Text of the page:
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Teens build village of tiny houses for Seattle homeless
Seattle's homelessness problem has soared as rents have gone up. But a group is partnering teens with local builders and architects to create safe, warm mini-shelters to help the homeless get back on their feet. - photo by Lane Anderson
Incomes in Seattle have steadily risen, making it one of the wealthiest places in the country, but at the same time, homelessness has been on the rise, too.

The number of people sleeping on the streets in Seattle has shot up by 20 percent just in the last year, to almost 4,000. The link between increased wealth and increased homelessness is not unrelated the booming Seattle economy is generating both wealth and poverty as rents have soared.

Seattle has a history of putting money and effort into social problems, and a decade ago the city pulled together a plan with a public-private partnership to end homelessness. Roughly $1 billion has gone to the cause, yet 10 years later, the city has more homeless than anywhere except New York City, Los Angeles and Las Vegas.

The reason the effort is losing ground is that rents keep soaring, and without affordable housing, people are being priced out of their homes and into the streets.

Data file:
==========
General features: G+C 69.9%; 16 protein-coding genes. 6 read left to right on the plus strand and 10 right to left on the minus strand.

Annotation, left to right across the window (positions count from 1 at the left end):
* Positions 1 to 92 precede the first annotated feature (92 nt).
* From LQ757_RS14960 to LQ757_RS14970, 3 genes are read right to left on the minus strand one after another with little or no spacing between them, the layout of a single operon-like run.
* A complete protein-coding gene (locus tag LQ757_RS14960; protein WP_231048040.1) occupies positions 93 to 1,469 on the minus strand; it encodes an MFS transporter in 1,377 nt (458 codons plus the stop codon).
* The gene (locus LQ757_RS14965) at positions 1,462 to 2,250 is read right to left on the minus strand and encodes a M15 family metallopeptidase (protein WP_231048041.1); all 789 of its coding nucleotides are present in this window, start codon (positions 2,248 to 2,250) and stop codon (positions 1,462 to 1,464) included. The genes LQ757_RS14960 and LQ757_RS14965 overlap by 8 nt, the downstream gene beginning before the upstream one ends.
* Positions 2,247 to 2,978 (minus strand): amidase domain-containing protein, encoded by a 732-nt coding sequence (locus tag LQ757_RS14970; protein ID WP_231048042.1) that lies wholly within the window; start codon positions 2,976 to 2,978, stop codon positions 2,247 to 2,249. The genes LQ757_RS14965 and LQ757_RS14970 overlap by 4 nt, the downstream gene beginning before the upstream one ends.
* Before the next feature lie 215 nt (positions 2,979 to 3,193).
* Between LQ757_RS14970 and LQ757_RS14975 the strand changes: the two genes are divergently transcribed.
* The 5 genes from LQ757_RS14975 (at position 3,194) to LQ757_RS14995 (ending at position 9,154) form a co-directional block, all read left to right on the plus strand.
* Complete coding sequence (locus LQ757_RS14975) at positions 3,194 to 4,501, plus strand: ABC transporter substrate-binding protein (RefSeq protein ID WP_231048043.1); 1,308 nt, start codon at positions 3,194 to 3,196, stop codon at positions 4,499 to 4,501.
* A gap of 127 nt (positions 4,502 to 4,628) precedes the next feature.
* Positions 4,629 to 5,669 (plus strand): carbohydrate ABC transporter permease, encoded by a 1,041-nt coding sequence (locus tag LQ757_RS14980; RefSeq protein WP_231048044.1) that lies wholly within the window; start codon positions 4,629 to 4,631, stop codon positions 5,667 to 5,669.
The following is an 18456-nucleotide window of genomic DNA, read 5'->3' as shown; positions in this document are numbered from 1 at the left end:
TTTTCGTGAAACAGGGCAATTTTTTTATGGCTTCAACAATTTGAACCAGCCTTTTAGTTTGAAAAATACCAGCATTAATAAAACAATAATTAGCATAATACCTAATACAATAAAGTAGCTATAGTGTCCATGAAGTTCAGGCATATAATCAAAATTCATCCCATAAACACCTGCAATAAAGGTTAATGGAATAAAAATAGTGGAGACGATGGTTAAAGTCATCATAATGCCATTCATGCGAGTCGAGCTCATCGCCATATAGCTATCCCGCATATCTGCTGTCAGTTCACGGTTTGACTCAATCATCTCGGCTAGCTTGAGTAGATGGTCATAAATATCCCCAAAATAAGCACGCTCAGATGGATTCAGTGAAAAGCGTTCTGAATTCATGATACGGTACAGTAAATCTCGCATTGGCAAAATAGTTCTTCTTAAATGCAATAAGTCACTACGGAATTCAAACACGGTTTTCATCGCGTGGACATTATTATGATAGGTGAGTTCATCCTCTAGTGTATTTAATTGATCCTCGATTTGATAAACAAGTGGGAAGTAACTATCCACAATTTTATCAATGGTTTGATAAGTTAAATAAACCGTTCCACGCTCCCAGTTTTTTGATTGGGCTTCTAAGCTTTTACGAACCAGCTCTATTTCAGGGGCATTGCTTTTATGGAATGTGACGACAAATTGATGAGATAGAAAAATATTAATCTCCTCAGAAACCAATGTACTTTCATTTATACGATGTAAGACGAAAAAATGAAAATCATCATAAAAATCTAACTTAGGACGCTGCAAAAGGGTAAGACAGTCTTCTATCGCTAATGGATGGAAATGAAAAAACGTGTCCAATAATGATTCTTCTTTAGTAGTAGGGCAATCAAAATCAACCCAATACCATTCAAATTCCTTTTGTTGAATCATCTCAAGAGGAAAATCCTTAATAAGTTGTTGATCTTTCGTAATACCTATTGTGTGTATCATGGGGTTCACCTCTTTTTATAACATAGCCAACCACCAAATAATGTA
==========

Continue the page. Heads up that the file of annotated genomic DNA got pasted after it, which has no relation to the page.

"Seattle was the fastest-growing city in the country last year," Vince Matulionis, United Way of King County's director of ending homelessness, told NPR. "So, rich, poor and otherwise, we attract a lot of people here. A lot of people get here and find that they struggle with the cost of living and the cost of housing."

While the crisis continues, one Seattle group is fighting homelessness by creating an "eco-village" of tiny houses that would provide shelter and help homeless get back on their feet.

Nonprofit Sawhorse Revolution is behind the Impossible City project, which has teamed with engineering and architecture firms to design sleek-looking personal shelters, constructed with inexpensive materials like aluminum siding, that provide safe individual havens for Seattle homeless, as well as a solar power hub, compositing toilets, and a community cook space. The project will be largely built by local teens. The nonprofit partners with builders and high schools to teach students carpentry skills.

The project is kicking off in Nickelsville, a Seattle homeless community, where the mini-shelters provide lighting, warm water and a safe place to stay.

According to Sawhorse Revolution, mini-residences improve chances that residents can secure stable housing in the future by giving them a safe place to store their belongings and a place to stay warm and clean things that are important when they need to go to a job interview with documentation, clean clothes and a shave.

"We don't have any illusions about the Impossible City solving homelessness," Sarah Smith, the nonprofit's program director, said in a statement. "But what we can do is show our students that you can make a real difference in people's lives by reaching out, coming together with your community and helping shape something with your own hands."
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